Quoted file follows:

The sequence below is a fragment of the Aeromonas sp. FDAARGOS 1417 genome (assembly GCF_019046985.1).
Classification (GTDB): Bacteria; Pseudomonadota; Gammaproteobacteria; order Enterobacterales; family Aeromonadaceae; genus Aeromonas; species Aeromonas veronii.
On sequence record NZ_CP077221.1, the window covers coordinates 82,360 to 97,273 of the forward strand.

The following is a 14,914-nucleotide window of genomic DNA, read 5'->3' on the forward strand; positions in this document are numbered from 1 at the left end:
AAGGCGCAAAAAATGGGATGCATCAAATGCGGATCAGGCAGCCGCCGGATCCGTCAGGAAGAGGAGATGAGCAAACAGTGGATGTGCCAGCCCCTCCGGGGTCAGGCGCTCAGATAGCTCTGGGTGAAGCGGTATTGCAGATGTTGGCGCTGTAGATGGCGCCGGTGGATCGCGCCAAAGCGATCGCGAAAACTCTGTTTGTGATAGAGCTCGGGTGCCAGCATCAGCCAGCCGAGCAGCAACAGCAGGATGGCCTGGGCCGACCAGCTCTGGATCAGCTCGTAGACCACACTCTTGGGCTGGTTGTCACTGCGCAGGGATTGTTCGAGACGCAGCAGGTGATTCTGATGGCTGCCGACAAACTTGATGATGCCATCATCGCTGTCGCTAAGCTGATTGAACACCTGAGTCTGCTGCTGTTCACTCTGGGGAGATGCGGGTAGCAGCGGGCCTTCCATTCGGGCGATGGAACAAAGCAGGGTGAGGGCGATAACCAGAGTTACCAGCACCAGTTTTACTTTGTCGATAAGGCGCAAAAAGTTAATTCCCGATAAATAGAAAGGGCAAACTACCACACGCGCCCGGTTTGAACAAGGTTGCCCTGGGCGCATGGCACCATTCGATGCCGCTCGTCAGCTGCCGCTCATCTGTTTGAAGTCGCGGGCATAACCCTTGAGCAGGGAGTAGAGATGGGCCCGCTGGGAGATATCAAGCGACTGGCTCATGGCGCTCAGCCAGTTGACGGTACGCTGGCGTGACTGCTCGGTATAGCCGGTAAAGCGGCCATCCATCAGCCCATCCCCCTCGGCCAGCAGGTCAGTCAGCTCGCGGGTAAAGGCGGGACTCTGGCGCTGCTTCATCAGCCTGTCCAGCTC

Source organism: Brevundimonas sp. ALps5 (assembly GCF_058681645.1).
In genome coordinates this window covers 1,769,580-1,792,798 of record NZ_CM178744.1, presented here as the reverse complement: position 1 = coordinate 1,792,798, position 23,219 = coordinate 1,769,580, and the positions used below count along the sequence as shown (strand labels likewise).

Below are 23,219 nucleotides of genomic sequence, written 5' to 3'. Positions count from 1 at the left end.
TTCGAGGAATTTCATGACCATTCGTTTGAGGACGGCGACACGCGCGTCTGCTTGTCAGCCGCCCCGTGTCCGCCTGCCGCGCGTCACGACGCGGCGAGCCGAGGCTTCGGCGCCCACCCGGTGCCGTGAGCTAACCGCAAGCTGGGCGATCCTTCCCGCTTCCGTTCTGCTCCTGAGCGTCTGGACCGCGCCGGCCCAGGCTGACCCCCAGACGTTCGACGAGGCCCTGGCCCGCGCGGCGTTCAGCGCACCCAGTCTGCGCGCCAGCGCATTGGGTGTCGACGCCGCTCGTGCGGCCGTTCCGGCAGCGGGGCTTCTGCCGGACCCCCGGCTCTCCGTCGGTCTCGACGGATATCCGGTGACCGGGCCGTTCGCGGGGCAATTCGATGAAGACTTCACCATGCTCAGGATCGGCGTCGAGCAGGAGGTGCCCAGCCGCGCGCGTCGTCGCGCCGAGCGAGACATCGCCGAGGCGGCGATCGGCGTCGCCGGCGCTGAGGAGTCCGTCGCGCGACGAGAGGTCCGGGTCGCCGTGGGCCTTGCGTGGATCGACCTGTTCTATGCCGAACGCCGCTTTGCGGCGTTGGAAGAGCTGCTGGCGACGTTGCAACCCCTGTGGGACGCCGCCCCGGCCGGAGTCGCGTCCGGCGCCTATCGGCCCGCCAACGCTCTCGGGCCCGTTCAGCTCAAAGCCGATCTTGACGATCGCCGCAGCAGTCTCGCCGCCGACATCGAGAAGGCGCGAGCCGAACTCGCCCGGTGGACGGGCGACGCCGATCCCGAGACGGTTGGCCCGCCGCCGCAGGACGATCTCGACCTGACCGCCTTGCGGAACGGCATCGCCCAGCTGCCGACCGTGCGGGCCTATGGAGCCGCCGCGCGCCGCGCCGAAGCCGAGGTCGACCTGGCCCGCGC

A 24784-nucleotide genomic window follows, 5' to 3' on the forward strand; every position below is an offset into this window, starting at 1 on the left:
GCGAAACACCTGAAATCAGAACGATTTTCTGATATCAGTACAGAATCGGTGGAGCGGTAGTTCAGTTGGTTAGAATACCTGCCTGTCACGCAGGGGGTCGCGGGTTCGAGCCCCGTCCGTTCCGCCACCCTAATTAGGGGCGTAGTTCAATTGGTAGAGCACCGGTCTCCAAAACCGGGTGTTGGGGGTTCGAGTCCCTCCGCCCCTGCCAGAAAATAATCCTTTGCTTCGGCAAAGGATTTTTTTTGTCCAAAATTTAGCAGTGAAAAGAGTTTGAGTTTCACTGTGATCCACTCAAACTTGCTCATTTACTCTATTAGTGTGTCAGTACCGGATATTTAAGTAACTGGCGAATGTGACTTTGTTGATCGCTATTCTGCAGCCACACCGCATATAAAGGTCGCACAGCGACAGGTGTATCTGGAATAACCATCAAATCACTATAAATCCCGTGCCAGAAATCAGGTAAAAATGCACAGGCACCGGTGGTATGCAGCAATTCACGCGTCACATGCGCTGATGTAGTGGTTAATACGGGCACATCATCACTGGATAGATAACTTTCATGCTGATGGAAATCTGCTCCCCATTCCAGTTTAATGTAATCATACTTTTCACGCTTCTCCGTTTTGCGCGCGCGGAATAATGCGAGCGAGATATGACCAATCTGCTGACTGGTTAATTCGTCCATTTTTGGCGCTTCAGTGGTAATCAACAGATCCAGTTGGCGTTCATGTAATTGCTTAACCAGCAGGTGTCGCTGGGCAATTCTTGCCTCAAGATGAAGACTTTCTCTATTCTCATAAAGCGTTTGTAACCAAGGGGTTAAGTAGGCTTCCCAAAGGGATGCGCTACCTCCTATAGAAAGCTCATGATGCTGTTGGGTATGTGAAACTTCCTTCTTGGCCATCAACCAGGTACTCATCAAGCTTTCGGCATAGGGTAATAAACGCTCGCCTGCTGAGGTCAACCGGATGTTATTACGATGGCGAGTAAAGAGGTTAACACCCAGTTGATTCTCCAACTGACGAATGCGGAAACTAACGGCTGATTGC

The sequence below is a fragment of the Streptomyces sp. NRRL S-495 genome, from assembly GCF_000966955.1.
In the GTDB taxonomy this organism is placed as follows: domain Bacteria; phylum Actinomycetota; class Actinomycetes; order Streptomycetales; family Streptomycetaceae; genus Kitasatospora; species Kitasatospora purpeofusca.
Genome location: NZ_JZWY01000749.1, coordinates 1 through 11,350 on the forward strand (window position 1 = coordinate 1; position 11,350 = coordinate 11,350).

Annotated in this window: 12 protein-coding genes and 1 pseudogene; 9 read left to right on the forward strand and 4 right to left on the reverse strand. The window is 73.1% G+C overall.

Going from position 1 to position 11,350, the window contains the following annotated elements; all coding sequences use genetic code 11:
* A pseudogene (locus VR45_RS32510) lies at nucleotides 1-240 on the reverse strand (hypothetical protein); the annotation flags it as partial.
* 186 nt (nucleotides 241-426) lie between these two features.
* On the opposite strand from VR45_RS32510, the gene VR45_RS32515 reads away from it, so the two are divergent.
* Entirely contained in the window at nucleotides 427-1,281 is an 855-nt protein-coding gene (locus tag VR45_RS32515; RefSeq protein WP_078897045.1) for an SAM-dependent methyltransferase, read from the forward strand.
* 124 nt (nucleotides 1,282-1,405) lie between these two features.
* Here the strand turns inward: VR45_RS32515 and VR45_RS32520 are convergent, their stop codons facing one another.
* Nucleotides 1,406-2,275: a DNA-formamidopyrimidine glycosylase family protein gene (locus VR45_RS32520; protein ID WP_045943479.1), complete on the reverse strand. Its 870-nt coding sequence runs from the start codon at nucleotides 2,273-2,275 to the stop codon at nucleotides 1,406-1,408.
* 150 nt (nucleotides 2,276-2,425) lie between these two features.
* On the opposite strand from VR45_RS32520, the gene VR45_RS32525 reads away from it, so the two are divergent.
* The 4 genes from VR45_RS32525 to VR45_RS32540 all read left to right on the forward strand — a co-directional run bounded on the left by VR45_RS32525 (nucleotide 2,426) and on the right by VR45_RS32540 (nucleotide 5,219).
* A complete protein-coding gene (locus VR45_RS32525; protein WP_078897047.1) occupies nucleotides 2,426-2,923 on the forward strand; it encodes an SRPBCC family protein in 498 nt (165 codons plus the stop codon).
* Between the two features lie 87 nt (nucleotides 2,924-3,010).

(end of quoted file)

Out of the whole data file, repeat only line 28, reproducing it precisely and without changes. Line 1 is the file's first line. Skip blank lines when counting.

* Between the two features lie 87 nt (nucleotides 2,924-3,010).